I’m still struggling with poetry. But that insight is a burden lifted.

Nate Shannon

10 years ago

Hi Tim,

Thanks for your comments. Let me assure you that time spent learning to appreciate poetry or any art form is time well spent, you will reap in spades. It does take time though, and I think it takes more time and patience than it does work, which may be something close to what you are getting at above. What comes too easily or too quickly isn’t as valuable, right?

Thanks

Mike Mahon

10 years ago

I finally was able to listen to some of the interview and realized that I miss quoted C.S. Lewis. The quote should have been:

“Reason is the natural order of truth; but imagination is the organ of meaning.”
I’m afraid that I got a little tongue tied. I guess I should have painted a picture instead of trusting my memory.

Jonathan

10 years ago

Great comments guys! Maybe we should do a RMR on poetry. I am a huge fan of Longfellow and Dune, but I am not an expert by any means.

Mike Mahon

10 years ago

Longfellow is my favorite, too. I know some of his poems by heart, since high school.

Tim H.

10 years ago

I’m sure T. David Gordon would be happy to come back on to discuss poetry from a Reformed perspective.

Steve

10 years ago

I enjoyed the discussion on the arts. At one point the matter of bibleography came up. I have found the following books on the arts generally, helpful from an evangelical point of view.

Art and The Bible – Schaeffer
Art For Gods Sake – P.G. Ryken
State of The Arts – Veith
The Christian The Arts and Truth – Gaebelein
Modern Art and The Death of Culture – Rookmaaker
The Christian Imagination – L. Ryken
Rainbows For The Fallen World – Seerveld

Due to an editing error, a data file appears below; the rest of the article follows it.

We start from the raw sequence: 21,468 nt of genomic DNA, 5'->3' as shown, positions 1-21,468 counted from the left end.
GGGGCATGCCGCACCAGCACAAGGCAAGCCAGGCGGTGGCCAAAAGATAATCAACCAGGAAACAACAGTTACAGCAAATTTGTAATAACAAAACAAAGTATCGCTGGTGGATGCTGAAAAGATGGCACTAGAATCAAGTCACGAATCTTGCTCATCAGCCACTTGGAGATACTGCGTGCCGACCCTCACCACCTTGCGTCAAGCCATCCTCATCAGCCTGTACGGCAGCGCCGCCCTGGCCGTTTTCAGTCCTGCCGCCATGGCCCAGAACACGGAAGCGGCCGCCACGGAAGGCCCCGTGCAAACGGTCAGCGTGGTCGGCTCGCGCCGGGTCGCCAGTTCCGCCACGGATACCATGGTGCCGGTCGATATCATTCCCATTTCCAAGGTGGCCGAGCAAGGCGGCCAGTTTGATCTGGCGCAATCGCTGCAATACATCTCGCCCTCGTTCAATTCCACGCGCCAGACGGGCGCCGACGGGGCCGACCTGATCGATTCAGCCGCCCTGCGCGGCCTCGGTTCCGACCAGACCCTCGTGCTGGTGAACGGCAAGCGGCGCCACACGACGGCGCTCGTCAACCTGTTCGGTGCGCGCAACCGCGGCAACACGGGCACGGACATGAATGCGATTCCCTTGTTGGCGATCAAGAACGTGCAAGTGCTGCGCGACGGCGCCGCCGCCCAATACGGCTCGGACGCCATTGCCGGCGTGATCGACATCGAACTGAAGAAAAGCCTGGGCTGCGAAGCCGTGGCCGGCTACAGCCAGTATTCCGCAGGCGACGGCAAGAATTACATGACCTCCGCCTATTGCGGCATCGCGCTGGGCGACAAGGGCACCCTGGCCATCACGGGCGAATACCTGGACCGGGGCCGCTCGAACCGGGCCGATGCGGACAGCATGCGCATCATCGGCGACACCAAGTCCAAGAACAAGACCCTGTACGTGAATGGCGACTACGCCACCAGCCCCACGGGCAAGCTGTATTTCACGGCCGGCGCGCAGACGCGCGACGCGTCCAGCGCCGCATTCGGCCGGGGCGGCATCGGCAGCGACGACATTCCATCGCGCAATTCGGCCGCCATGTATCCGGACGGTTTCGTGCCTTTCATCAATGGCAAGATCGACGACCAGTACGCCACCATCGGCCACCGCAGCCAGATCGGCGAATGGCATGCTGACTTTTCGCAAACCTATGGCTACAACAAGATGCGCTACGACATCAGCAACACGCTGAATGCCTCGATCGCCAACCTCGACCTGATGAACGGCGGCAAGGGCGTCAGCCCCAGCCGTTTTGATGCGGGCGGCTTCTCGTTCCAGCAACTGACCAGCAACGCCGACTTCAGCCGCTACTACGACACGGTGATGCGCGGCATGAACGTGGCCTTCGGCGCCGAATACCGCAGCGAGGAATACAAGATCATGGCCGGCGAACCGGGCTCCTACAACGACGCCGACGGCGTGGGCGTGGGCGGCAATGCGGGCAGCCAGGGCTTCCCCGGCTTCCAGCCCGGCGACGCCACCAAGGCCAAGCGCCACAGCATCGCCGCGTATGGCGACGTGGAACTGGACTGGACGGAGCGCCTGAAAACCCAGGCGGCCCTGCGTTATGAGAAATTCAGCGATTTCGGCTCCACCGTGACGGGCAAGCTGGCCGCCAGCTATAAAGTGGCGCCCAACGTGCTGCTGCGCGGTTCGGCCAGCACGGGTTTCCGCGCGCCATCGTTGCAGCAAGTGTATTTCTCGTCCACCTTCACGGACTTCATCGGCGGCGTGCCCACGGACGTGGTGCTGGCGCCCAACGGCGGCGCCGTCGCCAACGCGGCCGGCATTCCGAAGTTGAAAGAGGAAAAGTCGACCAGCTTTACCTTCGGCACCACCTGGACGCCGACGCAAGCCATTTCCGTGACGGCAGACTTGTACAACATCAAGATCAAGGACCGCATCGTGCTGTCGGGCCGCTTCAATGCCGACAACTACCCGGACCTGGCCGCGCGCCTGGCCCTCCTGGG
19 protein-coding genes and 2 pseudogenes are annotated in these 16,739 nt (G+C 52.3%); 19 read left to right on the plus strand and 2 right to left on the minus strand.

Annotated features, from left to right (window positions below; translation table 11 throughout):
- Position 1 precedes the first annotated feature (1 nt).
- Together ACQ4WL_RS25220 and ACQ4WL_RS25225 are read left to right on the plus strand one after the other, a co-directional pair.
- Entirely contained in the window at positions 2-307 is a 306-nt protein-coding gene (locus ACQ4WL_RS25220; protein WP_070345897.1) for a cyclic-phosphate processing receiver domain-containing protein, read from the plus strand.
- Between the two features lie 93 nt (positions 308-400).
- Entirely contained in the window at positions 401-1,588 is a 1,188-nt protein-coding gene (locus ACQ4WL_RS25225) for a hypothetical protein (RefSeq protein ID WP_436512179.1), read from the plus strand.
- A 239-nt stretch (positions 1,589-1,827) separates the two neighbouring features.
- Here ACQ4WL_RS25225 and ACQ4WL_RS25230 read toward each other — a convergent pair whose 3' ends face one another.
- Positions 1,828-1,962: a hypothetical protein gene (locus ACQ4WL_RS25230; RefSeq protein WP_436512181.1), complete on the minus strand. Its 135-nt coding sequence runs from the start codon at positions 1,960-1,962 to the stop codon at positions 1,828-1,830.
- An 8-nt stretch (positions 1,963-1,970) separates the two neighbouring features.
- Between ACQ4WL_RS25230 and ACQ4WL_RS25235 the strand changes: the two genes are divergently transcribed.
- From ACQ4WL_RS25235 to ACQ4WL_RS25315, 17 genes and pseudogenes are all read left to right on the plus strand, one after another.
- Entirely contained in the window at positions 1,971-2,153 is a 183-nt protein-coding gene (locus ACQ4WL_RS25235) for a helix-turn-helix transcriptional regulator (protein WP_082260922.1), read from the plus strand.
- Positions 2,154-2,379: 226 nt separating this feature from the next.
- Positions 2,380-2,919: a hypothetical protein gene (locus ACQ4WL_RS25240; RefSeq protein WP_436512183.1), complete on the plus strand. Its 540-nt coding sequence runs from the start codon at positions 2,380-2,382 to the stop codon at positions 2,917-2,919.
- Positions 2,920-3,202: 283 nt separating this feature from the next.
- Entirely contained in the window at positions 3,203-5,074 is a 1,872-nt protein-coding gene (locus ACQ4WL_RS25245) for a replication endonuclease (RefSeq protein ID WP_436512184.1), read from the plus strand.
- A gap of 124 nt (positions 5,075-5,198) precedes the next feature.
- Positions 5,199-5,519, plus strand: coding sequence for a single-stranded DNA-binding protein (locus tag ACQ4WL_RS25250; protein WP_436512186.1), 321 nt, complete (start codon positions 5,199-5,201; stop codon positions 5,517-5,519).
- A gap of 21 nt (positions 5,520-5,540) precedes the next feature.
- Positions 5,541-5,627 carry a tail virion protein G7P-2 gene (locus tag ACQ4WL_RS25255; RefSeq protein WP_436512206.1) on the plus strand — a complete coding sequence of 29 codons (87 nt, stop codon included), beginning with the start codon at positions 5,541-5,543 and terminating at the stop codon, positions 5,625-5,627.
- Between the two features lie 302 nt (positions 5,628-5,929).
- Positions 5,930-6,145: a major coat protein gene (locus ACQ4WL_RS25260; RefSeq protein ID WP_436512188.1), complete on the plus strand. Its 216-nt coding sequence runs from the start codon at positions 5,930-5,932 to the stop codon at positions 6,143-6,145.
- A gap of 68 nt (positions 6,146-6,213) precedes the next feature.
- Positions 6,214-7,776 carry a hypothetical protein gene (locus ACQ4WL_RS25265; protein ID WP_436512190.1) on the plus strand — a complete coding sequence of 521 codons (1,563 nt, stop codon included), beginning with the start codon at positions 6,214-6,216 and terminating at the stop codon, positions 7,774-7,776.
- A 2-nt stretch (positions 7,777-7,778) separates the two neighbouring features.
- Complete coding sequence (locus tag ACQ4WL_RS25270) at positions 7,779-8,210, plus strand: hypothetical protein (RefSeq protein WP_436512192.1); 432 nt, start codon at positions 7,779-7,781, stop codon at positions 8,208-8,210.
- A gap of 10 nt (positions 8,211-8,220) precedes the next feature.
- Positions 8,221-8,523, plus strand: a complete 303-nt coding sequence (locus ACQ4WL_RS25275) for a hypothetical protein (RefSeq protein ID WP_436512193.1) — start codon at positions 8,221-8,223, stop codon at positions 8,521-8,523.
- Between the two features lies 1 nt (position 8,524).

Art In Action – Wolterstorff

There are many fine books on diffrent areas of the arts but the above make a good starting point.

Best Regards In Christ

Steve

Steve in Toronto

10 years ago

I am glad to see that someone has mentioned Rookmaaker, Seerveld and Wolterstorff To this esteemed list I would like to add Lambert Zidelvart, Calvin Seerveld successor at The Institute for Christian Studies http://www.icscanada.edu/faculty/lzuidervaart/ . As an aside I am curious as to why we don’t hear more from the Neo-Calvinist/ Dooyeweerdean (sp?) perspective on the Reformed Forum. Both this show and your series on Christ and Culture would have benefited from input from a tradition that puts these issues front and center. I was first introduced to the reformed tradition at Toronto’s ICS and their esteem for the arts was one of their most attractive elements features.

Nate Shannon

10 years ago

I also enjoyed a collection of essays edited by Ned Bustard entitled It Was Good: Making Art to the Glory of God. I benefited a great deal from Dr.Edgar’s contribution there.

Thanks

Mike Mahon

10 years ago

Nate,
It was Good-Making Art to the Glory of God edited by Ned Bustard and State of the Arts by Veith are the books I was trying to remember in my interview.

Mike Mahon

10 years ago

One other book I would like to recommend is by Paul Johnson entitled, ART: A New History. I don’t know Johnson’s religious views, but he is a remarkable historian who has written such books as, A History of the American People, The Quest for God, The Birth of the Modern, A History of the Jews, A History of Christianity, and more. I have also read his History of Christianity and found it very enlightening.

Tim H.

10 years ago

Ken Myers’s All God’s Children and Blue Suede shoes should be mentioned as well.

Steve

10 years ago

Keep a look out also for “Art and Soul” from Brand and Chaplin.